Fulfillment & Logistics

Once the Jupiter Nano boards are manufactured, they will be shipped to Starcat in Seattle, Washington, USA. We will do second-stage testing, then pack them up and send them along to Crowd Supply’s fulfillment partner, Mouser Electronics, who will ship them out to backers worldwide – handling any customs clearance for approved countries. You can learn more about Crowd Supply’s fulfillment service under Ordering, Paying, and Shipping in their guide.

Risks & Challenges

Supply-Chain Risk

Due in part to COVID-19, the world is experiencing a chip shortage. This affects Jupiter Nano in the following ways:

  • Qorvo ACT894A PMIC: This chip is experiencing shortages and long lead times. Starcat has enough of these chips in its inventory to build 1,000 boards. If more boards than that are needed, we may experience delays. Distributors currently have stock for thousands of units, but may not have them in the future. If this becomes an issue, we will limit the number of boards we make available, refund backers' money, or update the design to use a more readily available PMIC chip (we already have one selected).
  • Microchip SAMA5D27C-LD1G CPU: This chip is currently available at distributors but has limited availability and long lead times. If necessary, we will buy this chip directly from Microchip. Or, if they don't have supply, we will upgrade Jupiter Nano board to use a SAMA5D27C-LD2G, a pin-compatible version with twice the DRAM (assuming they are available, of course).
  • Commodity component volatility: There are shortages of commodity components (resistors, capacitors, etc.) and other components like transistors, diodes, and inductors. So far we have been able to find equivalent devices with the same PCB footprints and specifications. It's improbable that we will not be able to find equivalent commodity components, but it is possible. Should that happen, we can redesign the PCB to use new components, but doing so will cause delays.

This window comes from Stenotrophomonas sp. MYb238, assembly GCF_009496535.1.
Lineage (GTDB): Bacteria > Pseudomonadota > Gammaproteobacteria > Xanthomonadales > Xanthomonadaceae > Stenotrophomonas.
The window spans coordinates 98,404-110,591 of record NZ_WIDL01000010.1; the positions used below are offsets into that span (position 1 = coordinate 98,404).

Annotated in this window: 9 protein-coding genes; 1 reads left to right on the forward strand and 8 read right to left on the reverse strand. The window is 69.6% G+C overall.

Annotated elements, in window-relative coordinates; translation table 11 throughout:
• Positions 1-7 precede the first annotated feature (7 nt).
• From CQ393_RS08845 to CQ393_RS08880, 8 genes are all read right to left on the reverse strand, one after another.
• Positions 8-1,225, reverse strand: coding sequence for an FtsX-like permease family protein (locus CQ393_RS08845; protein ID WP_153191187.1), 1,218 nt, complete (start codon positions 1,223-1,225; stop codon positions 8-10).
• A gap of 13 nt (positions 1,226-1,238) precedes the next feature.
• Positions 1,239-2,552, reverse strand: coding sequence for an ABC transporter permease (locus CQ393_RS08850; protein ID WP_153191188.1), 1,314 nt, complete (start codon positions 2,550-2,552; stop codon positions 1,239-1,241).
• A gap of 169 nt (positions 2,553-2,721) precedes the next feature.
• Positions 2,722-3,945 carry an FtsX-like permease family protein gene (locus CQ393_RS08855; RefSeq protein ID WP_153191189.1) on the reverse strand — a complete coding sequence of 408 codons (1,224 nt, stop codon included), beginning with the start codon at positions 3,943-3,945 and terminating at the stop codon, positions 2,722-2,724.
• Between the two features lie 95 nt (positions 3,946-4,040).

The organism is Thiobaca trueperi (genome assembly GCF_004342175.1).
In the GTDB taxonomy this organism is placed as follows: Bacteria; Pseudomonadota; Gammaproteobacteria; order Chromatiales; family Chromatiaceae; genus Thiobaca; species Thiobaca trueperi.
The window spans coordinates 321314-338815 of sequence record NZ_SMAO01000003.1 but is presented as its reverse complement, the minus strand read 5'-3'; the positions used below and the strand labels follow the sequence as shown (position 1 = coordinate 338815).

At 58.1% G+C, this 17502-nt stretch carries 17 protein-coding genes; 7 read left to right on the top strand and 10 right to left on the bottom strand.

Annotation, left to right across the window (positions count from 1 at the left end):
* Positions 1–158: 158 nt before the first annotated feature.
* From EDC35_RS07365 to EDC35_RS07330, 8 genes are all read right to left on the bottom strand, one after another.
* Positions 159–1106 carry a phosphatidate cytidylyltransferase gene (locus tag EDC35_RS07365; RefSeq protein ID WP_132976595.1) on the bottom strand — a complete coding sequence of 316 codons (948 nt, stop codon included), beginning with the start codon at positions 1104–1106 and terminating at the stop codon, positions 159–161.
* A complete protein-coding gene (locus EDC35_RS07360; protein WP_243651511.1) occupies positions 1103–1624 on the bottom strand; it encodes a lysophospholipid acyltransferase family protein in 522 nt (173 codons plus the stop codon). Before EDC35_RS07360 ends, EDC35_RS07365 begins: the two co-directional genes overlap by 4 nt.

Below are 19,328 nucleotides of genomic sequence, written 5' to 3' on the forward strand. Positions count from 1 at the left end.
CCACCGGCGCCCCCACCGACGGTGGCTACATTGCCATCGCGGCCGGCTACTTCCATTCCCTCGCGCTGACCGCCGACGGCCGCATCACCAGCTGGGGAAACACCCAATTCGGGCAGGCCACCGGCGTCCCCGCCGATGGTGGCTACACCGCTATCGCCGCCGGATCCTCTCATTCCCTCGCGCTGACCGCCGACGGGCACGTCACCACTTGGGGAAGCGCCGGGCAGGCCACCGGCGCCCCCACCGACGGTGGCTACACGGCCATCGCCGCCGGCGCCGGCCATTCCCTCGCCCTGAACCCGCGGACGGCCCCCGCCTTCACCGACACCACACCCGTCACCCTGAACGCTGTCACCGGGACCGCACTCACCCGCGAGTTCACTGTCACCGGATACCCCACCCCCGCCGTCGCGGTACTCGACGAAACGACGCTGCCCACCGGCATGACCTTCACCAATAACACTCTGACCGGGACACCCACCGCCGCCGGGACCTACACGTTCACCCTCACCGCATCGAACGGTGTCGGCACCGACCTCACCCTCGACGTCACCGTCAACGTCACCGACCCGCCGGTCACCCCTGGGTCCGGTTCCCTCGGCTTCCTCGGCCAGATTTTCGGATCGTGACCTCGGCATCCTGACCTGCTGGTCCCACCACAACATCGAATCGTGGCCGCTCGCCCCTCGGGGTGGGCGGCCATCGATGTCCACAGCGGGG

COVID-19 Risk

It is possible that a resurgence of COVID-19 in the USA or China could affect PCB manufacture or board assembly. Currently COVID-19 is under control in these areas and manufacturers are operating at full capacity, but this could change, causing delays. If such delays occur, and are bad enough, we will validate and use a different manufacturer that is unaffected.

Adverse Weather Events

Earlier this year, our manufacturer was affected by a hurricane that caused power outages. The facility was not damaged, but getting it back online took several weeks. If this were to happen again, it could cause delays. Fortunately, we believe this to be unlikely.

PCB Fabrication or Assembly Errors

Our manufacturing partners could make mistakes during Jupiter Nano production, but the PCBA manufacturer’s warranty covers both fabrication and assembly, and all boards will undergo testing before they are shipped. Nonetheless, errors like this could cause delays. Since we have validated the design that will be used in production, however, we consider this to be a low risk.

Illness of Key Staff

Starcat is a small company, so an illness affecting one or more key members of our team could cause delays. While we are all healthy at the moment, we lack the level of "redundancy" that might prevent a scenario like this from causing delays. Should such delays occur, we would of course reach out through a campaign update and provide revised delivery estimates (or offer refunds if necessary). That said, the Jupiter Nano design is fully validated and our prototypes are fully operational, so the only remaining work is manufacturing and testing, which will be carried out by third-party providers. As a result, consider this to be a low risk.


Credits

Starcat

Electronics R&D company specializing in open source hardware and high performance biosignals acquisition equipment; creator of the HackEEG shield successfully launched on Crowd Supply in 2020


Adam Feuer